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Seniors want to remain active and healthy, both physically and mentally, for as long as possible.  As you age, the risk of falling increases for various reasons, and physical changes to your body make falls far more dangerous than they were when you were younger.  Bones that have become brittle, and changes to your brain, increase the risk of life-changing or even life-threatening injuries.

The increased risk of falling arises from numerous factors:

  • Muscle strength declines;
  • Balance and gait become more unsteady;
  • For some people, blood pressure drops suddenly when you get out of bed;
  • Reflexes that slow down;
  • Vision problems, such as glaucoma or cataracts;
  • Confusion, for instance if you wake up at night;
  • Medications that cause dizziness.

Reducing the risk of falling should be a multi-step plan.  Seniors, and their adult children, can address these issues in a number of ways.

First, a healthy lifestyle is key.  Physical activity, healthy eating, and social interactions are all important to remaining physically fit and mentally “present” and safe in your surroundings.  You don’t need to be an athlete to go for a walk after dinner, and it can make a noticeable improvement in your mental and physical state.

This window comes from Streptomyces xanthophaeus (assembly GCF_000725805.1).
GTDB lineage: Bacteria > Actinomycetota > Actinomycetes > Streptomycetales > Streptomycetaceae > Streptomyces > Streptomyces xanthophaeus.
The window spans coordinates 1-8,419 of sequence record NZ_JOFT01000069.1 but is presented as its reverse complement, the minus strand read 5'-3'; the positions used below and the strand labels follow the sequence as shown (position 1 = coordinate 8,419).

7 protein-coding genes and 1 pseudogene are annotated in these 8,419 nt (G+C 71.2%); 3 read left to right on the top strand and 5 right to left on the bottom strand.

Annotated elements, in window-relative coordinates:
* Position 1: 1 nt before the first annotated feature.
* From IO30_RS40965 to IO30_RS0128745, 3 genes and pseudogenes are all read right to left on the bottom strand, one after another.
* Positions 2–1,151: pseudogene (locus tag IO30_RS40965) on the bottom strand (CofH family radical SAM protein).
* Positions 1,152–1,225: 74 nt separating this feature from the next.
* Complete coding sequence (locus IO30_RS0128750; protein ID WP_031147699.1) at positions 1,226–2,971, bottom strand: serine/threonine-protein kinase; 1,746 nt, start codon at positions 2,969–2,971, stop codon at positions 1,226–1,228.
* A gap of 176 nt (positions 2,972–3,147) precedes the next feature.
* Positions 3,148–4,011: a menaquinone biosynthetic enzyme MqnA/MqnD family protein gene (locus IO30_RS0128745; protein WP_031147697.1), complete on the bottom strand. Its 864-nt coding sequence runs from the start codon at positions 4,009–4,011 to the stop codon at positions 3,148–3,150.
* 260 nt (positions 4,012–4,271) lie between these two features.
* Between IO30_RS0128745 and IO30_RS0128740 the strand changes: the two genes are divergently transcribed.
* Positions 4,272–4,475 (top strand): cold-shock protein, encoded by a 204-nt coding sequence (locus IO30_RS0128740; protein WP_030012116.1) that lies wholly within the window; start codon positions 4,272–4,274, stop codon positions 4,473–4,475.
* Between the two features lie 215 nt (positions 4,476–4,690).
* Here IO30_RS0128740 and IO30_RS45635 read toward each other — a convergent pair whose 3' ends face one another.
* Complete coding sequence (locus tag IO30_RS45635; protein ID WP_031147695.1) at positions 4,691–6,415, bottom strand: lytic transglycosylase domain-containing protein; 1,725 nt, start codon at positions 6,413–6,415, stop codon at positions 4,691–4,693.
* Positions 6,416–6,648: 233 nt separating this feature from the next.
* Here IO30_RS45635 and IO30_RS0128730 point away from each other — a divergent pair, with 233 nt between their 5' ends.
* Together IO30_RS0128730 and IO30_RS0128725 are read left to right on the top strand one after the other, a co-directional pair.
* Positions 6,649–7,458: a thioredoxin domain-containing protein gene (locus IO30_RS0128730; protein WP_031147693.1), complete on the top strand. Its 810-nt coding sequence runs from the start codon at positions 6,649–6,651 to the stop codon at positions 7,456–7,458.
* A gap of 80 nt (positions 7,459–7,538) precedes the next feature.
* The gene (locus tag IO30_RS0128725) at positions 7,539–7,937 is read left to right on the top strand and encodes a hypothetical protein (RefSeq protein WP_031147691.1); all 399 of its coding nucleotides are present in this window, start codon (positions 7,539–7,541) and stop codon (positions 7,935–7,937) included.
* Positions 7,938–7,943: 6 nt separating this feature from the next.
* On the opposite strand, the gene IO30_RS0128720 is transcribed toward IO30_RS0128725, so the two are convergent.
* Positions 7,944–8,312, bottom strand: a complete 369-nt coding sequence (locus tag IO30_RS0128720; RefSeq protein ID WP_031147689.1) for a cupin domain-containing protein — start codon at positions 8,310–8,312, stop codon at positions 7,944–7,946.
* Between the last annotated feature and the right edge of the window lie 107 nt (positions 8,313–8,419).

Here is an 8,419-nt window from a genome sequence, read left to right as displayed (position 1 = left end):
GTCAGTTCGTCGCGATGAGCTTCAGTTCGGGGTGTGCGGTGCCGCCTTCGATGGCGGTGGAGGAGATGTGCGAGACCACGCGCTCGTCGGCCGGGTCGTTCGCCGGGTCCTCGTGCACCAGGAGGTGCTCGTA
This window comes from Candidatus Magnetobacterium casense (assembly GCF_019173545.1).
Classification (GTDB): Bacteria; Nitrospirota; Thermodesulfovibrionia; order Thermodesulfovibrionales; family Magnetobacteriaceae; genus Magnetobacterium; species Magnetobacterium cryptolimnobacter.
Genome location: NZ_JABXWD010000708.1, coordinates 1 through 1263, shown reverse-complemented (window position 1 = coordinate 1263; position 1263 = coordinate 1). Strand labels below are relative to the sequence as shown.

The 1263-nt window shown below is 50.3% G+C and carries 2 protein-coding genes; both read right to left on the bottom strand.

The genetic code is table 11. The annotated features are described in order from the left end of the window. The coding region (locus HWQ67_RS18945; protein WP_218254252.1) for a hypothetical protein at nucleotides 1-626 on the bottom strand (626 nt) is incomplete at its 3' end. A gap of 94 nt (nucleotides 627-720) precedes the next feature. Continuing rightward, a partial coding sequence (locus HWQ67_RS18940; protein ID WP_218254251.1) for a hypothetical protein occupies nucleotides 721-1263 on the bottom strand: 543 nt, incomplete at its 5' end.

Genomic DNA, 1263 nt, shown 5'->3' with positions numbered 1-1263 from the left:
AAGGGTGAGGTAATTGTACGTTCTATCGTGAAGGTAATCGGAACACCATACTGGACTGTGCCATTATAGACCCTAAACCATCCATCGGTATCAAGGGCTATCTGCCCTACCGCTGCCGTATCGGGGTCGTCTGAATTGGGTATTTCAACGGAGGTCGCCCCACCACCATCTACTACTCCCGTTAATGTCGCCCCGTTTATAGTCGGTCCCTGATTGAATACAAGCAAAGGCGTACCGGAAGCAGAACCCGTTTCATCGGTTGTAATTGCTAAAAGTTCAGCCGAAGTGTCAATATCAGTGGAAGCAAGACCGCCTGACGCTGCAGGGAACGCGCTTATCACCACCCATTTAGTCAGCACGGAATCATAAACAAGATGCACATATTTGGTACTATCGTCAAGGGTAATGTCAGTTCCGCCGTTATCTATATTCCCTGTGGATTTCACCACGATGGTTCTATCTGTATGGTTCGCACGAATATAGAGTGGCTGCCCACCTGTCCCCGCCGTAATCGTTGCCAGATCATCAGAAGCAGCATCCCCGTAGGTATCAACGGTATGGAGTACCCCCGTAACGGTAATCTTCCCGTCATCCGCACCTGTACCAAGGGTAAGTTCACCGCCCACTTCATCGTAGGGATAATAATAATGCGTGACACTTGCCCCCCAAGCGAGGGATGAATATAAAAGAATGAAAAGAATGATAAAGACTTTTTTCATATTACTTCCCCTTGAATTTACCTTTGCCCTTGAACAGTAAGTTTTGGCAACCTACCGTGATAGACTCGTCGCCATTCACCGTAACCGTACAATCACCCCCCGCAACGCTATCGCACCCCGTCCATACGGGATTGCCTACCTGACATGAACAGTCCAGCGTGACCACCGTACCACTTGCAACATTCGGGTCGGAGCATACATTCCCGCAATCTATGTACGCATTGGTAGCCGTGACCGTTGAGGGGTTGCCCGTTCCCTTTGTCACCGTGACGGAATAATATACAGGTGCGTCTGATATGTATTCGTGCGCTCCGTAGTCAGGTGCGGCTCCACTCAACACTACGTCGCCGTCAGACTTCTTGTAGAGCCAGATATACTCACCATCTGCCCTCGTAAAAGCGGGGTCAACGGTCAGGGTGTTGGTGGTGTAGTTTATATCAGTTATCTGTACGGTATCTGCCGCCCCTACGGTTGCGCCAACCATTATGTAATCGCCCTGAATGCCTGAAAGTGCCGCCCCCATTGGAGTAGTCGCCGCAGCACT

Second, think about taking steps that will specifically address your increased risk of falls.  That could include an exercise regimen that can improve balance, such as tai chi.  If your blood pressure tends to drop suddenly when you rise from a sitting or lying position, be cautious in these situations.  If you are taking a medication that causes dizziness, you can attempt to plan your activities so that you take it only when you will not need to be physically active.

Being aware of the risks, and remembering to pay attention to them, can help avoid falls and injury.  If, for example, you need to get up in the night to use the bathroom, remembering to focus on being wakeful, aware, and conscious of the need to be careful even before you get out of your bed, can help avoid problems.  Night lights can be helpful to illuminate the path to the bathroom or kitchen.

Third, there are steps you can take in your home that will reduce the risk factors for falling.  Smooth surfaces are easier to walk on and you’re less likely to trip.  Avoid throw rugs, or at least tape them down so they don’t move and you don’t trip on them.  Keep other tripping hazards such as books, shoes and other objects off the floor.  Make sure hallways and stairs in particular are well-lit.  Wear comfortable, flat shoes.  Think about adding rails in the house where they would be useful, and grab bars in the bathroom and shower.

Addressing these issues and making changes where needed, can help you remain in your home as long as possible.  This is an important goal for millions of seniors.  One of our objectives as Elder Law attorneys is to help you protect your money and property, and plan for your long-term care, so you can achieve this goal.  Taking proper and effective legal steps to protect your assets will help you stay in your home, and maintain your normal lifestyle, far longer than would otherwise be the case.  Contact us to find out how it works.  You can also visit our website,

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